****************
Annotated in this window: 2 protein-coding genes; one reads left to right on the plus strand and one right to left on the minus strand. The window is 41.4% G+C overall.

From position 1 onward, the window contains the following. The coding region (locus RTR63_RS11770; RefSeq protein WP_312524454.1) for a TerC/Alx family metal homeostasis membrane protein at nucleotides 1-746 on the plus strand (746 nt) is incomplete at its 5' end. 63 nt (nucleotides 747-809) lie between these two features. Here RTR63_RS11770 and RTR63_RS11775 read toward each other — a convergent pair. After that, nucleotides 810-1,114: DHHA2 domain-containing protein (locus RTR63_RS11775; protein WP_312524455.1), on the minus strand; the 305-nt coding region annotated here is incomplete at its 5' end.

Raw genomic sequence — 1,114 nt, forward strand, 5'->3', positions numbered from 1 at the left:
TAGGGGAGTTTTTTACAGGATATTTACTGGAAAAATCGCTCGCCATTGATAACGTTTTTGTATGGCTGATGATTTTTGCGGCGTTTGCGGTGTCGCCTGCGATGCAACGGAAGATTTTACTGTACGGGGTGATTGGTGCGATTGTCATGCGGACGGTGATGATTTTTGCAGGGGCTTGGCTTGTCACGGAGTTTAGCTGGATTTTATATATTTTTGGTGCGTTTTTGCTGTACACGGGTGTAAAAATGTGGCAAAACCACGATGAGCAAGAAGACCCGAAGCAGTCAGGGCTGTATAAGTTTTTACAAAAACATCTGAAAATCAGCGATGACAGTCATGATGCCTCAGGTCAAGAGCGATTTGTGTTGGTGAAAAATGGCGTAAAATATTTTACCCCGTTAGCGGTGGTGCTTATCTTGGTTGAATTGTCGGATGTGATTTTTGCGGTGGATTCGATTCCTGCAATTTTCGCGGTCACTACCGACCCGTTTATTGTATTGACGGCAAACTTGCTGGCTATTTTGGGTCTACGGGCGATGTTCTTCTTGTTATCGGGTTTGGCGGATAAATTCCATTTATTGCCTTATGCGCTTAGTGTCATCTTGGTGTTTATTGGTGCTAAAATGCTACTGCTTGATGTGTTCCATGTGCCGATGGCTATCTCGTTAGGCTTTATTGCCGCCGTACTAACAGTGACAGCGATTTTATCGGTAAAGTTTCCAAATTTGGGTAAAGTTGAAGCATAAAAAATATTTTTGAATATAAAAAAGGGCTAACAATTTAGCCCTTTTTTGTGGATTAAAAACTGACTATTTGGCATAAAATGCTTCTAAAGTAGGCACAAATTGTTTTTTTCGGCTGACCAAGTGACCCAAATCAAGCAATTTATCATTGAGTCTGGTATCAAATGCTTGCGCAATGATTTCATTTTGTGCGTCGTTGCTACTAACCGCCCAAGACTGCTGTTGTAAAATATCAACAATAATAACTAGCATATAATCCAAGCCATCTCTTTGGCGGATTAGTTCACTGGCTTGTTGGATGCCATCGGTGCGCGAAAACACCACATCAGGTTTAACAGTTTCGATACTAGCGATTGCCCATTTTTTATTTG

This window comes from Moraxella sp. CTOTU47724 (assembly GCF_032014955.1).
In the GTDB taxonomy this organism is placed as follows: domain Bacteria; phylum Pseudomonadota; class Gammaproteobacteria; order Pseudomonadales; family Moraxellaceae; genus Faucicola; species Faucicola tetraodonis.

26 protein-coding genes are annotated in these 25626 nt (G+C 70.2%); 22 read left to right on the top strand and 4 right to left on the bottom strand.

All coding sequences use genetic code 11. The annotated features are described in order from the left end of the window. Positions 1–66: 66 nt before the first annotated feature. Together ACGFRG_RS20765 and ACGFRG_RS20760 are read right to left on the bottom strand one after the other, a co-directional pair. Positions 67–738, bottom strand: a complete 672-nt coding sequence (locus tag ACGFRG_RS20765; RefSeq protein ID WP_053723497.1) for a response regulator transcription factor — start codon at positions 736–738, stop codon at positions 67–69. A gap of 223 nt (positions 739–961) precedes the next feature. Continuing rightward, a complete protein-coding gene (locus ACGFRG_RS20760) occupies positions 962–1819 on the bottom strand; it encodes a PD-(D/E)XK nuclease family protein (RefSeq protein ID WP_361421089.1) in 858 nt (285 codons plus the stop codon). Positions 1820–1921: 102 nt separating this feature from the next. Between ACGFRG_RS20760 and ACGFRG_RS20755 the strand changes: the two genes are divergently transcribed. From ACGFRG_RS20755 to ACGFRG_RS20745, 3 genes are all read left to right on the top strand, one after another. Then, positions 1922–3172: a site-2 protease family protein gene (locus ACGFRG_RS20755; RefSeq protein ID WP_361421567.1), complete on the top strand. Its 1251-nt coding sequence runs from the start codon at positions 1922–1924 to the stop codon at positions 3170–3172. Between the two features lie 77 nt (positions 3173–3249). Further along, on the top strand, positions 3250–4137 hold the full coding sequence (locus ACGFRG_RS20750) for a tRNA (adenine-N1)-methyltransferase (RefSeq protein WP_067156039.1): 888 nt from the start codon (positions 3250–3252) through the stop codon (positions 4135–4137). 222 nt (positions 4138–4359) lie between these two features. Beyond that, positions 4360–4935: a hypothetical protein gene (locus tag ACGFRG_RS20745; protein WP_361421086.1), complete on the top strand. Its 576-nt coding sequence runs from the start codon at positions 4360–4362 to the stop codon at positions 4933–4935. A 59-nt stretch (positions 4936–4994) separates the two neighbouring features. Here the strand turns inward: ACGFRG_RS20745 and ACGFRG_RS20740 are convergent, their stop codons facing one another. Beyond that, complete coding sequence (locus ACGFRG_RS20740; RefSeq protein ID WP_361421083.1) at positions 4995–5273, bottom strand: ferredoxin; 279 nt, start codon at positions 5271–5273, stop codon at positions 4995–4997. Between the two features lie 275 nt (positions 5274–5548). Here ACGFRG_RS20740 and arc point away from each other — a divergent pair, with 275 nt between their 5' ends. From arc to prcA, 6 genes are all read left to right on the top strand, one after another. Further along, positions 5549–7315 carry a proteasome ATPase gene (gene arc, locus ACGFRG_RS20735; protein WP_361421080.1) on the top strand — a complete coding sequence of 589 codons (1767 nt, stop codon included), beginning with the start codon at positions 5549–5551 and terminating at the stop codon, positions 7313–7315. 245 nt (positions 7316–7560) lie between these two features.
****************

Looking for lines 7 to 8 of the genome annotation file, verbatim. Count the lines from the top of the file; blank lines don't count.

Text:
26 protein-coding genes are annotated in these 25626 nt (G+C 70.2%); 22 read left to right on the top strand and 4 right to left on the bottom strand.

All coding sequences use genetic code 11. The annotated features are described in order from the left end of the window. Positions 1–66: 66 nt before the first annotated feature. Together ACGFRG_RS20765 and ACGFRG_RS20760 are read right to left on the bottom strand one after the other, a co-directional pair. Positions 67–738, bottom strand: a complete 672-nt coding sequence (locus tag ACGFRG_RS20765; RefSeq protein ID WP_053723497.1) for a response regulator transcription factor — start codon at positions 736–738, stop codon at positions 67–69. A gap of 223 nt (positions 739–961) precedes the next feature. Continuing rightward, a complete protein-coding gene (locus ACGFRG_RS20760) occupies positions 962–1819 on the bottom strand; it encodes a PD-(D/E)XK nuclease family protein (RefSeq protein ID WP_361421089.1) in 858 nt (285 codons plus the stop codon). Positions 1820–1921: 102 nt separating this feature from the next. Between ACGFRG_RS20760 and ACGFRG_RS20755 the strand changes: the two genes are divergently transcribed. From ACGFRG_RS20755 to ACGFRG_RS20745, 3 genes are all read left to right on the top strand, one after another. Then, positions 1922–3172: a site-2 protease family protein gene (locus ACGFRG_RS20755; RefSeq protein ID WP_361421567.1), complete on the top strand. Its 1251-nt coding sequence runs from the start codon at positions 1922–1924 to the stop codon at positions 3170–3172. Between the two features lie 77 nt (positions 3173–3249). Further along, on the top strand, positions 3250–4137 hold the full coding sequence (locus ACGFRG_RS20750) for a tRNA (adenine-N1)-methyltransferase (RefSeq protein WP_067156039.1): 888 nt from the start codon (positions 3250–3252) through the stop codon (positions 4135–4137). 222 nt (positions 4138–4359) lie between these two features. Beyond that, positions 4360–4935: a hypothetical protein gene (locus tag ACGFRG_RS20745; protein WP_361421086.1), complete on the top strand. Its 576-nt coding sequence runs from the start codon at positions 4360–4362 to the stop codon at positions 4933–4935. A 59-nt stretch (positions 4936–4994) separates the two neighbouring features. Here the strand turns inward: ACGFRG_RS20745 and ACGFRG_RS20740 are convergent, their stop codons facing one another. Beyond that, complete coding sequence (locus ACGFRG_RS20740; RefSeq protein ID WP_361421083.1) at positions 4995–5273, bottom strand: ferredoxin; 279 nt, start codon at positions 5271–5273, stop codon at positions 4995–4997. Between the two features lie 275 nt (positions 5274–5548). Here ACGFRG_RS20740 and arc point away from each other — a divergent pair, with 275 nt between their 5' ends. From arc to prcA, 6 genes are all read left to right on the top strand, one after another. Further along, positions 5549–7315 carry a proteasome ATPase gene (gene arc, locus ACGFRG_RS20735; protein WP_361421080.1) on the top strand — a complete coding sequence of 589 codons (1767 nt, stop codon included), beginning with the start codon at positions 5549–5551 and terminating at the stop codon, positions 7313–7315. 245 nt (positions 7316–7560) lie between these two features.